But, yes, soldiers are directly involved in any war. In a way, wars are all about killing the soldiers of the other party. But everyone would agree, I hope, that that is not the end. A war is almost always about territory - land and the people who live there. So, it is really about the civilians and the power over them. Soldiers are merely "civilians" who take the responsibility to defend the territory. And, of course, the land and the civilians provide them support in the form of food, medicines, arms and ammunition and an assurance of a comfortable retired life if they are not killed. No army can survive without support (voluntary or forced) from land and people. That is why cutting off supply routes is one of the important tactics adopted in any war. In other words, we cannot deny that it is the countries that are at war, the lands and the peoples, not just the militaries.
I hope this won't be interpreted to be a justification for killing civilians. I am trying to say that killing soldiers is as bad. Killing human beings, especially in the name of war, is totally avoidable. No other animal on earth indulges in such cruel and wasteful activities. And the death of a person, whether a soldier or not, is equally painful to his/her family. Nothing can really compensate for the death of a person. In my opinion, it is this pain inflicted on people, often people who never wanted any war, that makes killing immoral. And that pain remains the same, whether the person who died is a civilian or a soldier.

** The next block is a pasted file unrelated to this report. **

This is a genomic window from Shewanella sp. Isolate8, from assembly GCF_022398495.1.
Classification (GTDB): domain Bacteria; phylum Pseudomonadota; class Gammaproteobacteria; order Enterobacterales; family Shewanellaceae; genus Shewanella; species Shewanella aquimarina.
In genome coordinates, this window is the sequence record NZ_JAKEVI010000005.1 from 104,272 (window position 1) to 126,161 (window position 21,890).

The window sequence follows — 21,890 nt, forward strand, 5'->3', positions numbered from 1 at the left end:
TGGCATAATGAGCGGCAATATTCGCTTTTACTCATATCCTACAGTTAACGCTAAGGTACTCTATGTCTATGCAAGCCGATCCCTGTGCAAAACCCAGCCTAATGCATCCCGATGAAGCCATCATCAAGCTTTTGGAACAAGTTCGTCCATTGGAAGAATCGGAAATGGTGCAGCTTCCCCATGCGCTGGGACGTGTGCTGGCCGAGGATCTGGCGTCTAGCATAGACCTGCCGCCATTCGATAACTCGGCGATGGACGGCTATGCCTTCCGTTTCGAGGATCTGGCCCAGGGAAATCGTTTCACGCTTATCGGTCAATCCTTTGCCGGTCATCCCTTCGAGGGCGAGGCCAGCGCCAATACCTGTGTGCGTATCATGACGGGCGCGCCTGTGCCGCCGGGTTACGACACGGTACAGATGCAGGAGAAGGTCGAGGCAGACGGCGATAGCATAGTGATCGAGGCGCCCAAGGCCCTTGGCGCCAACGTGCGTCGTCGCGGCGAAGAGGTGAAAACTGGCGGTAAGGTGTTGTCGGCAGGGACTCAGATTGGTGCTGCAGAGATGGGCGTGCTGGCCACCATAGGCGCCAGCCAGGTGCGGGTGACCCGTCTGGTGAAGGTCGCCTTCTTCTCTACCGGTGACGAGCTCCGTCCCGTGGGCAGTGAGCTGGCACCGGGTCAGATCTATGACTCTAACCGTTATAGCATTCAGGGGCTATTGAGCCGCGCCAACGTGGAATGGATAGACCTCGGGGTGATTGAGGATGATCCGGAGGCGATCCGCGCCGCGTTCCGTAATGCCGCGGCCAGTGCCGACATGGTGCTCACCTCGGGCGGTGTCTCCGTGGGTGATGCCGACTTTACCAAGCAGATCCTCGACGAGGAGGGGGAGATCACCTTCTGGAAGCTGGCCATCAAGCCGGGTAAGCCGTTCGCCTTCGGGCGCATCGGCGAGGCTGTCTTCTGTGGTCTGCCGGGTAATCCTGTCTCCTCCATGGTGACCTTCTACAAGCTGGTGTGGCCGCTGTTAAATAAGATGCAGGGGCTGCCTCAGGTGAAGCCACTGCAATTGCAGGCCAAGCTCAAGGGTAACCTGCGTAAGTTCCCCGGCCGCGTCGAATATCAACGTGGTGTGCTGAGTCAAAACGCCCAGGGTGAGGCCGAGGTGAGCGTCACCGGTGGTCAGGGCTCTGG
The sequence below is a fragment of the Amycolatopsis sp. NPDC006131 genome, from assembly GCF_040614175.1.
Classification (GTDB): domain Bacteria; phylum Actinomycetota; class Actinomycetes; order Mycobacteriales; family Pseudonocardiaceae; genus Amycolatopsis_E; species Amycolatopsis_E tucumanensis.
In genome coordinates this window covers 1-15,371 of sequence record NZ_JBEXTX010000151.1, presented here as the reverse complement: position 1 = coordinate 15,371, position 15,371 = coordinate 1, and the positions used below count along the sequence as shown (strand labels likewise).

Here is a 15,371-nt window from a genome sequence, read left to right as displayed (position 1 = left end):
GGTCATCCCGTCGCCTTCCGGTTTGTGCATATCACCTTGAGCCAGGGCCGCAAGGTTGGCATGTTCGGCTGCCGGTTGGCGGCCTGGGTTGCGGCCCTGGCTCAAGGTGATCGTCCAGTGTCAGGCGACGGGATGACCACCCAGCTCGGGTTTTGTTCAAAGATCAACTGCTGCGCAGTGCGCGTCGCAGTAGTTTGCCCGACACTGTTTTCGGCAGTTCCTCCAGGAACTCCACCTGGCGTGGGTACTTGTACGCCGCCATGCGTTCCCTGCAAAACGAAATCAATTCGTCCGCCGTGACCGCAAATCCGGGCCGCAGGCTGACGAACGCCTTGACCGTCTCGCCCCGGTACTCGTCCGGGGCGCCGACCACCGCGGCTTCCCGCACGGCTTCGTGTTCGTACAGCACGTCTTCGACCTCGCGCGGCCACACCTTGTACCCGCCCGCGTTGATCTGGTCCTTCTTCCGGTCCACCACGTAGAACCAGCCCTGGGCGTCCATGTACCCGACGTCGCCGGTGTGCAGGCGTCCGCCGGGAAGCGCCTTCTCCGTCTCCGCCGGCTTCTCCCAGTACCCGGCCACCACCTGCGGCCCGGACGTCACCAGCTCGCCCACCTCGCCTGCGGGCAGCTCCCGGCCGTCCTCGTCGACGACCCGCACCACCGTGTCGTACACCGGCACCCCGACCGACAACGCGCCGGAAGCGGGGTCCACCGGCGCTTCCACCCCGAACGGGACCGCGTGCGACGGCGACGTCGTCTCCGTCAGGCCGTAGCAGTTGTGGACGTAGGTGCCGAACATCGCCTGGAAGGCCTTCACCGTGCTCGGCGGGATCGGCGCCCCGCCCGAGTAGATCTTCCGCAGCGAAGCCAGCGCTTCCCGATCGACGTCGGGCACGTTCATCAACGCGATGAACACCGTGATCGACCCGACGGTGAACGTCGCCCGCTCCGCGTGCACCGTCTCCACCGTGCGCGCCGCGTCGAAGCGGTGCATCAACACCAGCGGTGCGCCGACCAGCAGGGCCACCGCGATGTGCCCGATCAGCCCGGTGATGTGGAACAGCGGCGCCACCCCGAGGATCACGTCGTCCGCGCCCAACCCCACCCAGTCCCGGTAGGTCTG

Most people in any country would want peace, and not war, except in certain situations. Such situations are often caused by a few people in search of power. While at one time it was the kings who wanted to expand their empires, today it is again such megalomaniacs who create wars. The difference is that today, perhaps, more wars are started also for economic reasons - access to resources or markets. But that is just another kind of power. Of course, wars could also be triggered by the actions of a country that cause problems for a neighbouring country. Even these, I think, could be avoided if global pressure could be brought on such countries.
Apart from all this, we need to remember that wars waste a lot of resources - resources that could have gone to reduce hunger and malnutrition. I am not aware of any study in that direction, but, possibly, climate change would have been less severe if the fuel used for all the wards during the twentieth century had been saved. We are already talking about peak oil (oil production reaching a peak before declining), and people have started talking about such peaks related to other resources (even water!). And the environmental wounds caused by a war takes a pretty long time to heal. We certainly cannot afford to go on causing such extensive (and intensive) damage to our environment.
So rulers of the major countries need to sit and decide about abolishing war. It cannot be just about nuclear weapons. A nuclear war today can easily lead to total destruction of the life on earth. So, talking about using nuclear weapons is like talking about suicide. One good part about suicide is that one does not survive and suffer. But conventional war is more like a failed suicide attempt where the person suffers serious injury that maims him for life. He has to live and bear it. Let us not do that.